Ouattara pledged to leave office at the end of his second term. Then his chosen successor, Prime Minister Amadou Gon Coulibaly, died of a heart attack.

“President Ouattara is committed to passing a strong democracy on to the next generation,” Patrick Achi, the minister of state and secretary general of Ivory Coast, said in an email. “However, Gon Coulibaly’s sudden and tragic death in July, just 12 weeks before the election, changed the stakes, robbing Ivory Coast of a leader capable of maintaining the socio-economic progress of the last decade.”

Ouattara’s main opponents are former prime minister Pascal Affi N’Guessan and former president Henri Konan Bedie, and at a joint appearance Thursday, they called on their supporters to boycott the election and “block this electoral coup d’etat,” as Affi N’Guessan declared.

Former first lady Simone Gbagbo — who, like her husband, was acquitted of charges of crimes against humanity and was granted amnesty by Ouattara — has called for the election to be postponed, saying she wants the country to avoid another round of bloodshed.

Several people have died in clashes since Ouattara announced his candidacy, and hundreds have been injured.

“We must stop this,” Simone Gbagbo said in an interview. “It only hurts the people, the country.”

Ouattara’s team denied involvement in the violence.

“The president strongly condemned the unfounded accusations which suggest that the security forces have killed demonstrators,” Achi said. “He deplored the loss of life.”


Residents line up to receive their voting cards in Abidjan, Ivory Coast, on Oct. 14. (Issouf Sanogo/AFP/Getty Images)


In Guinea, people once praised Condé as the first president since independence in 1958 to win office through free elections.

 

 

Now critics accuse him of exploiting the pandemic to stay in power.

As West Africa recorded its first coronavirus cases in March, the Guinean leader pushed through a constitutional referendum allowing him to seek reelection. His government ordered demonstrators to stay home, citing public health measures, and deployed soldiers as enforcers. (Condé’s office did not respond to requests for comment.)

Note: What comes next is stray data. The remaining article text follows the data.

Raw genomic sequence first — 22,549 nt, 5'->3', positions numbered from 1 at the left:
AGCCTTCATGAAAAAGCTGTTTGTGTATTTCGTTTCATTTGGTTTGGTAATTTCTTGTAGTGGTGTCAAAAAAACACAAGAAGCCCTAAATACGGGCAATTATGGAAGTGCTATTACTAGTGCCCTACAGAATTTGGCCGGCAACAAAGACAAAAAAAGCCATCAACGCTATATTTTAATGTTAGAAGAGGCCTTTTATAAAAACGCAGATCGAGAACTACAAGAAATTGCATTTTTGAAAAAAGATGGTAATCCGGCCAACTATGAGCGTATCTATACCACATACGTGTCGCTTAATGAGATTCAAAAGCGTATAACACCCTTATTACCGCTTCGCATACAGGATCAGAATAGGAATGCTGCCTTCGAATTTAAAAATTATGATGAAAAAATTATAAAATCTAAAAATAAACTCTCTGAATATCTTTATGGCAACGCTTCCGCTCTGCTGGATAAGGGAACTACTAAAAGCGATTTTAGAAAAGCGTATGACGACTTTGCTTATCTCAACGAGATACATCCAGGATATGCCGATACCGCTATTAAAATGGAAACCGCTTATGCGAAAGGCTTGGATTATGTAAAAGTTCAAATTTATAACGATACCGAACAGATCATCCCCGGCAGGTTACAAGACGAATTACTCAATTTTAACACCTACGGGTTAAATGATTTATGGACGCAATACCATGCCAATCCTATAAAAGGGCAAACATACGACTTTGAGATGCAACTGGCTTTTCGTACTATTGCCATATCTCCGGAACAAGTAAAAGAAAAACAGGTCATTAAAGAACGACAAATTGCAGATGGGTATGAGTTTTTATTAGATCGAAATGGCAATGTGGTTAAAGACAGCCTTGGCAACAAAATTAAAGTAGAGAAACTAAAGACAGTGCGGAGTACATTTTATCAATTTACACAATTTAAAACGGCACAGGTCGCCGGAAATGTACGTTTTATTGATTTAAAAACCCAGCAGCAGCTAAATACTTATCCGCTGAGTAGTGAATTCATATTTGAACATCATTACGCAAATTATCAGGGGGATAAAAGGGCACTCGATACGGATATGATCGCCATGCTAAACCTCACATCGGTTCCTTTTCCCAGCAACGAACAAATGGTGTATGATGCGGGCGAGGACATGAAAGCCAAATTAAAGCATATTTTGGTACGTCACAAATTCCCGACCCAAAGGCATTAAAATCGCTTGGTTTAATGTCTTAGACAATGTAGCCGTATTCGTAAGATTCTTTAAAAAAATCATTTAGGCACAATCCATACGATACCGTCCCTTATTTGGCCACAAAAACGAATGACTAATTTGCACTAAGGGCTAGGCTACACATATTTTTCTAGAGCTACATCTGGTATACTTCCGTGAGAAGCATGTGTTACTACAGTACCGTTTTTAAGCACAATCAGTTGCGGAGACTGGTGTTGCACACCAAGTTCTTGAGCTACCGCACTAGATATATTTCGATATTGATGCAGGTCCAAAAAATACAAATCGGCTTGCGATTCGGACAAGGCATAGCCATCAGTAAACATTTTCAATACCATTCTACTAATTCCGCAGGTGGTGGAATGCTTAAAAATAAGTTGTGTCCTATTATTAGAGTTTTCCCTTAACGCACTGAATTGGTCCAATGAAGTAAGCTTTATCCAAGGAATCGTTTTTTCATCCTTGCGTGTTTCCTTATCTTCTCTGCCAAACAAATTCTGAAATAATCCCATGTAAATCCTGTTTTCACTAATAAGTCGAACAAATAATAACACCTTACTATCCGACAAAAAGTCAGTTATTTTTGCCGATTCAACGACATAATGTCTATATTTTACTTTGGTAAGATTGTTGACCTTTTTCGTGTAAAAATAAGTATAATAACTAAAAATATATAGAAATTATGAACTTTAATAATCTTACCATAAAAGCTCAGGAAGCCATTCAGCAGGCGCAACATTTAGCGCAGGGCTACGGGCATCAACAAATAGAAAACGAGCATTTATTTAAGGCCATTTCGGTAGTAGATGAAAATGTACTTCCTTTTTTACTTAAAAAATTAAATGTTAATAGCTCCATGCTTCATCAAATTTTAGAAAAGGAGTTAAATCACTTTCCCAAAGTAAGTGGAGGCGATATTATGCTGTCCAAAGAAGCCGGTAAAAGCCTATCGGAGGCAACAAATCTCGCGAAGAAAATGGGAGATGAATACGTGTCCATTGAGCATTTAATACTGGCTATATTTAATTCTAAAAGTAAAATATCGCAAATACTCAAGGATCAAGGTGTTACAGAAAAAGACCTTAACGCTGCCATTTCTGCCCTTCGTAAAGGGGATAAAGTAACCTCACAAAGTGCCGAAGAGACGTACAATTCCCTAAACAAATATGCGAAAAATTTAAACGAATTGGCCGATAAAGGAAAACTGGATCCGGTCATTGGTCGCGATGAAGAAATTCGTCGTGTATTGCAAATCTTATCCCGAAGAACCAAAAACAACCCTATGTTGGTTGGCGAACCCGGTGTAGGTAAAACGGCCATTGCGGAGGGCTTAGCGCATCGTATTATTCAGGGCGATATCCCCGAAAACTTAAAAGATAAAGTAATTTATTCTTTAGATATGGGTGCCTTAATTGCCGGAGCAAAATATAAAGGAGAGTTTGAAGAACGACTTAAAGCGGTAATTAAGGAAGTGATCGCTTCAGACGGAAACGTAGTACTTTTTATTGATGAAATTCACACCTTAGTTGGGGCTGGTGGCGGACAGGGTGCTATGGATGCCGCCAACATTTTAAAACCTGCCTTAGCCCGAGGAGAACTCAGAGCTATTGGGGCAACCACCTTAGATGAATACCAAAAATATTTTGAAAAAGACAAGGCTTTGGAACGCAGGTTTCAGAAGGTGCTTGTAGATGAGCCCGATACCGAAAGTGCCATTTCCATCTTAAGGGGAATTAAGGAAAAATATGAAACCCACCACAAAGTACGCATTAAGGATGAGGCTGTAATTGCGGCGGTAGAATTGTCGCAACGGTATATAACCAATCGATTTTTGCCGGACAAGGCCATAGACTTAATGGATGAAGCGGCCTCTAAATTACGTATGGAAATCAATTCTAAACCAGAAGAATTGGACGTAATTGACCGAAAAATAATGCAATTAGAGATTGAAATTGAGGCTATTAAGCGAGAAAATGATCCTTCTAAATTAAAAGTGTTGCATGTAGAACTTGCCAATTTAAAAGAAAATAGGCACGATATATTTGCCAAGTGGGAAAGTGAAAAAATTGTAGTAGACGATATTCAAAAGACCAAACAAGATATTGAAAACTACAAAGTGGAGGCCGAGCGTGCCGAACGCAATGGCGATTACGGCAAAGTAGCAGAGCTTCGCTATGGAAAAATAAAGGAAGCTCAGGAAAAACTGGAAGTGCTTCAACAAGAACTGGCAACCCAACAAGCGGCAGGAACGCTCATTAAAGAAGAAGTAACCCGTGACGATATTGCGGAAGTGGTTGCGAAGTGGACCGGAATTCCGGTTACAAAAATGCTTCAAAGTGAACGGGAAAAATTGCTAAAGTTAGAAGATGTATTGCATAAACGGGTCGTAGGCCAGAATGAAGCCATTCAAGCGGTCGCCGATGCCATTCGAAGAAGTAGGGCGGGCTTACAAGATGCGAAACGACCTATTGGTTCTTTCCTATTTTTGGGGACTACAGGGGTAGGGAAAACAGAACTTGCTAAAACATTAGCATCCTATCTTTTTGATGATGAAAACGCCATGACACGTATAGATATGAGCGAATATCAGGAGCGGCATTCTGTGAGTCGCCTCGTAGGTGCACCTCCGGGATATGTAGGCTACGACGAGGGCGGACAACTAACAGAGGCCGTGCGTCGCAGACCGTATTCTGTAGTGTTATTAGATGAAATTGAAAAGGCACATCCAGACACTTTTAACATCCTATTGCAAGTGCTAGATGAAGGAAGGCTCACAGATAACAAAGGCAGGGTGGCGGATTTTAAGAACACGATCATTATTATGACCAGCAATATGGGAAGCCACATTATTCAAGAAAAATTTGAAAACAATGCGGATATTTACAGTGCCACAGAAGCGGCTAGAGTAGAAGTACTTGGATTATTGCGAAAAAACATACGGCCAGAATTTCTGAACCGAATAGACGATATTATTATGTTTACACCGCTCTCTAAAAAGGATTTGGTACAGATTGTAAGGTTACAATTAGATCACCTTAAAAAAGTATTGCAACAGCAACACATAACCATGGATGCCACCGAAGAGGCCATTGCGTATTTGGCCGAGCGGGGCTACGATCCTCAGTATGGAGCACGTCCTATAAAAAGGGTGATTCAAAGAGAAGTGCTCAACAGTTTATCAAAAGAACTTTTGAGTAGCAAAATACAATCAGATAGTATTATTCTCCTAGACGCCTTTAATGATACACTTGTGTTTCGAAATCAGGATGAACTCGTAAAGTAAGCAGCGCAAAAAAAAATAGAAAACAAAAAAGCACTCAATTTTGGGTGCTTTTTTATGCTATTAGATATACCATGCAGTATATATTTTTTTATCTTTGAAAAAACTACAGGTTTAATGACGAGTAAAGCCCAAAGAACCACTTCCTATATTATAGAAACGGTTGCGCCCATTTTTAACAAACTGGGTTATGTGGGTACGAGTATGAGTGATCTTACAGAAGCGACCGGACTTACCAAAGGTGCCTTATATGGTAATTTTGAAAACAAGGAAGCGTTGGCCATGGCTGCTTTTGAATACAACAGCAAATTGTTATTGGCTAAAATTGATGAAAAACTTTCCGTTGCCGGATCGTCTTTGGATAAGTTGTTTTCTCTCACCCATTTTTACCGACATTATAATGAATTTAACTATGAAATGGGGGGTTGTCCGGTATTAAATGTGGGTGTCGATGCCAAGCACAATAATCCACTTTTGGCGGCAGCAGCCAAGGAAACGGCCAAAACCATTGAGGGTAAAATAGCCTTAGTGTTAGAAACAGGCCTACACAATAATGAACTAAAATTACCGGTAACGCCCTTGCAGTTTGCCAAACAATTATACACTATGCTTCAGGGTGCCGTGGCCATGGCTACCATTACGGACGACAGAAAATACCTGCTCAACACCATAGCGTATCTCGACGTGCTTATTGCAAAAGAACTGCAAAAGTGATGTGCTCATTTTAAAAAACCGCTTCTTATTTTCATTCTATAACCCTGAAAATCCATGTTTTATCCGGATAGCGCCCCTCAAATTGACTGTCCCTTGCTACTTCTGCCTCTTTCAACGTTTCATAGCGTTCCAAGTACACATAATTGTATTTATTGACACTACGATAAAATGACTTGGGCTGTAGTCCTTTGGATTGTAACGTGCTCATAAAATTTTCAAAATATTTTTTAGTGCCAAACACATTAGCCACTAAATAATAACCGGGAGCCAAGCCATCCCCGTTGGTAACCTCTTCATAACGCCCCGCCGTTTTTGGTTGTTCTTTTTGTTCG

Over the past year, at least 50 people have died in clashes with security forces and counterprotesters, according to a report this month from Amnesty International.

“It is not conceivable that, in a normal country, there are so many deaths without any investigation being carried out to identify the perpetrators,” Condé’s top opponent, Cellou Dalein Diallo, said at a news conference last month in Dakar.

 

U.N. officials expressed alarm last week at what they described as “dangerous” hate speech ahead of Guinea’s election as ethnic group-bashing emerged in national dialogue. (Condé’s primary supporters are the Malinke people, and Diallo draws more Fulani backers.)

“We fear what comes next,” said Makalé Camara, one of the 11 candidates running against Condé for the presidency. “Even if you work for the administration, you have to submit to the president or you will be fired or jailed.”

Presidential term limits are widely considered to be cornerstones of peace.

Healthy democracies are less likely to endure violent fractures, researchers say: Nine of the 10 nations facing civil conflicts on the continent are those without term limits, according to the Africa Center for Strategic Studies in Washington.

A violent response to protests erodes public trust and distracts from other dangers, said Rinaldo Depagne, the West Africa project director at the International Crisis Group, a nonprofit organization focused on conflict resolution.

“The force you are using to repress your own people,” Depagne said, “you are not using it to control your borders.”

Borso Tall contributed to this report.